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The Tippling Point
We got together with a panel of wine connoisseurs to take on the challenge of pairing wines with Asian cuisine.

By Jalean Wong | Sep 16, 2010

  • The Tippling Point

Wine is all the rage these days, what with wine bars and shops popping up all over the place. Sure, just about anyone can tell you the archaic rule: Red wine with red meats, white wine with white meats. But truth is, that isn’t always the case, particularly when Asian food is involved. So we decided to get together some true wine aficionados, put their mad skills to the test and see what they came up with.

Krish’s chef Matthew Baker is known about town for his delicious South Asian-influenced modern European cuisine. But what few people know about Baker is that he is also a certified sommelier, and one of the youngest at that. We’ll save you the trouble of having to ask: Yes, he did in fact compile the wine list at his restaurant (which we dare say is at least triple the size of the food menu). “When you pair wines with food, there are two ways that you can go: You can pair wines and foods with like flavors, or you can do the opposite and do unlike flavors,” he says.

Restaurateur Andy Kiu is the man responsible for restaurants in Tokyo, Honolulu, Singapore, including Takumi Tokyo, Tonkatsu Ginza Bairin and soon, Salt Grill, and six others to be launched in Shanghai by the end of the year. No mean feat, by any stretch. He’s also worked with celebrity chef Justin Quek at Le Platane back in Shanghai. An air sommelier, back in his flying days with Singapore Airlines, his notion of fun is a “friendly sparring” session with other sommeliers. Held at Les Amis, the table of 12 is a blind tasting event at which two teams of six brave sommeliers battle it out to see whose nose (and palate) is king. “It’s all dependent on the preparation of the food, don’t restrict yourself to established rules,” he advises.

Derrick Lim, a self‑professed professional drunkard (he said it, not us), was the consulting sommelier for Waku Ghin (Tetsuya Wakuda’s Singapore outpost at Marina Bay Sands). He continues to lend his expertise to the Imperial Treasure Restaurant Group here. Quite a world of change for the young lad, who bought his first bottle of wine from 7‑Eleven, took a sip and thought it was the most disgusting drink ever. Now, he believes, “you should only get drunk on the best wine.”

For beef rendang


Despite the fact that beef is a red meat, none of our experts recommend red wines. The explanation is simply that after being cooked for an extended period of time, the beef is no longer a bloody meat. Lim points to a Pinot Gris Schlumberger Grand Cru 2006 Kitterle for a subtle wine with a hint of spice and fruit flavors. The moderate acid level, elevated alcohol and mineral content, hits the back of the palate with a tinge of saltiness that works well with the dish.


For sushi and sashimi


Baker thinks Brut Champagne, especially Blanc de Blanc, goes great. Lim agrees, listing Ruinart’s Blanc de Blancs and Bollinger Special Cuvée as his picks. Deviating slightly from the bubbly is Kiu, who believes a Domaine Marc Kreydenweiss Riesling Andlau would do nicely. He justifies his choice and expounds, “This magnificent Riesling is clean on the palate and finishes with a light tinge of sweetness. The acidity of it helps to cut the oiliness of the fish and the saltiness of the soy.”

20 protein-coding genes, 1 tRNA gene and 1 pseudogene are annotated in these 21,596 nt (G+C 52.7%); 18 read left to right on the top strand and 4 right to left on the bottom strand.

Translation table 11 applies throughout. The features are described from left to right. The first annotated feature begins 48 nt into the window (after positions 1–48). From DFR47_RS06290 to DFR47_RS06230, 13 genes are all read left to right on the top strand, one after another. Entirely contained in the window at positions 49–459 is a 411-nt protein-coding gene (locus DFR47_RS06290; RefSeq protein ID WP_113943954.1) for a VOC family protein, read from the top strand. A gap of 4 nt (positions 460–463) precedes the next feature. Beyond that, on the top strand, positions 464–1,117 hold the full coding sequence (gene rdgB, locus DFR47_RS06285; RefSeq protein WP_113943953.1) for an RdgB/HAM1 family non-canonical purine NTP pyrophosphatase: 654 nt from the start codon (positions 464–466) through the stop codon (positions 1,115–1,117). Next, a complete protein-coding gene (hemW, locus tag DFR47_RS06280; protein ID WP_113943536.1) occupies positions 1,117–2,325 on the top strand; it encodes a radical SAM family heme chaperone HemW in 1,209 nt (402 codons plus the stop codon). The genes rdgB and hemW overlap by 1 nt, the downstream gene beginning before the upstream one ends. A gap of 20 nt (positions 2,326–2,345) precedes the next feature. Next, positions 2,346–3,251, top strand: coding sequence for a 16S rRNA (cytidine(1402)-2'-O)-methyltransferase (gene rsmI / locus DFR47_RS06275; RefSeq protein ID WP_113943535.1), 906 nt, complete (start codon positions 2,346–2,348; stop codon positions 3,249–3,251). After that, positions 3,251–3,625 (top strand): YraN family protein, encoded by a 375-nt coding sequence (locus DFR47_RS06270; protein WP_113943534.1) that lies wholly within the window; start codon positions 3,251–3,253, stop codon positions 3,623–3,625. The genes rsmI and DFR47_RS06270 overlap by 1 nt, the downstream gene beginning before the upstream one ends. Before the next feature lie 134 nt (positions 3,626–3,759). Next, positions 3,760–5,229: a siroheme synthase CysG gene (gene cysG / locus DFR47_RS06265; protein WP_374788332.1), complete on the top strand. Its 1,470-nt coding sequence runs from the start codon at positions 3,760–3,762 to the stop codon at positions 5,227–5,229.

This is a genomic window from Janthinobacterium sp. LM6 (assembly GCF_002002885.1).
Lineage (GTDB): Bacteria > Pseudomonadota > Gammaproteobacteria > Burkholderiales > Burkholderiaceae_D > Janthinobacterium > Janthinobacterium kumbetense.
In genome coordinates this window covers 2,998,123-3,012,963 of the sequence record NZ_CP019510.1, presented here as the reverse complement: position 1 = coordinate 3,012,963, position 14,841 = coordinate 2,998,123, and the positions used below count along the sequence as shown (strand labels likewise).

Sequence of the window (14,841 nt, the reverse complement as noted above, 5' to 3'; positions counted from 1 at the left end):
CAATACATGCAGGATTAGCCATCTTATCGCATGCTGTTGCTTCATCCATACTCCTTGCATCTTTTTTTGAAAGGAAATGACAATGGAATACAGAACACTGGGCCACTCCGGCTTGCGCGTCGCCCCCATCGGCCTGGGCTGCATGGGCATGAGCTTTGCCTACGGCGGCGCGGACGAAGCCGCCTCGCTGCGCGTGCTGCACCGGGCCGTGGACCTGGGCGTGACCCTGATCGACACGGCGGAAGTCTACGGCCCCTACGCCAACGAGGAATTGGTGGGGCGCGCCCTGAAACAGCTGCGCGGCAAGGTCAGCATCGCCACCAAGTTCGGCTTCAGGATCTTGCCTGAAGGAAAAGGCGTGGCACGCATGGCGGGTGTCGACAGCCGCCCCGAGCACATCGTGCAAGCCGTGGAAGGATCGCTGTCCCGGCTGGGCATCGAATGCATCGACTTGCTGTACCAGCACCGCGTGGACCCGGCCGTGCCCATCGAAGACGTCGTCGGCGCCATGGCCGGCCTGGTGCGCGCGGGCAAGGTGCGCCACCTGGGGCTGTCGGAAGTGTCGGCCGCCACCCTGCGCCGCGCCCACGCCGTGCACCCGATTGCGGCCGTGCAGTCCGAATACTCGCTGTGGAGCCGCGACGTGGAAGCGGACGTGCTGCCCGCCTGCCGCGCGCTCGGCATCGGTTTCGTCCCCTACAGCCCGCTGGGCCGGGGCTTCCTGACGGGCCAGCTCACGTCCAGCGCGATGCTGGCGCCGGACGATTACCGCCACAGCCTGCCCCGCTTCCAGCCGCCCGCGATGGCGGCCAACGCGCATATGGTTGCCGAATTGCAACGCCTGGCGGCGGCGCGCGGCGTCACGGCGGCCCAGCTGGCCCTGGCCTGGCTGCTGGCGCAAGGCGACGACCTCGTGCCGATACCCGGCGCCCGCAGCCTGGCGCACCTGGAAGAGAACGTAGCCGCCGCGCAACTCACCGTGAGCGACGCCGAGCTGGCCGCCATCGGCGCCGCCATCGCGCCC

For Hainanese chicken rice (steamed)


Kiu suggests trying it with a Loire Valley-Domaine A. Cailbourdin Les Cris. Another option that we think would work nicely (if you feel like trusting us) is St Hallett’s Eden Valley Riesling 2009. Its delicate bouquet of lemon blossoms and slight tangy lime flavors help cut through the oiliness of the dish making it a good accompaniment to one of our nation’s favorite dishes.


For South Indian cuisine


For this more heavily-spiced style of cooking, Kiu calls on a Late Harvest Sauvignon Blanc for balance and serious “oomph.” Best enjoyed as young as possible, it’s slightly sweet on the palate and makes for an unusual, memorable experience. A bolder alternative is Domaine Comte Lafon Mersault 1er Cru Clos de La Barre. Baker proposes a Moscato, for a gently sparkling, delicately balanced sweetness.


For Thai food


A New Zealand Cloudy Bay Late Harvest Riesling 2005 or De Bertoli Noble One Botrytis Semillon 2006 is Lim’s choice, particularly with a light and fresh mango salad with prawns. The honeyed sweetness of the botrytis-style dessert wine would offset the tanginess of the fruit for a balanced finish. An indulgent bottle of Inniskillin Sparkling Vidal Icewine 2007 is our poison of choice. We reckon the fizzy quality and subtle sweetness make for a good balance with spicy, sour dishes.
Some parting advice from our specialists on how to pick out good wines: “Read and be confident about it, then go for it. Even a cheap bottle of wine can be good,” says Lim. “Don’t be afraid to try new things and to experiment. There’s no right or wrong when it comes to one’s personal taste in wine,” says Baker. We couldn’t agree more.

PLUS: Our panel’s favorite wine shops
 

Fun facts about our experts


Matthew Baker
Most wines sampled in a day: 150
Wines sampled to date: Over 1,000
Bottles of wine required to get intoxicated: Three (but please don’t tell his mom) [TOP]


Andy Kiu
Most wines sampled in a day: Over 70
Wines sampled to date: Close to 2,000
Bottles of wine required to get intoxicated: One puts this man to sleep [TOP]
 

Derrick Lim
Most wines sampled in a day: Just under 300
Wines sampled to date: About 10,000
Bottles of wine required to get intoxicated: One, coupled with a bottle of beer, will do the trick [TOP]

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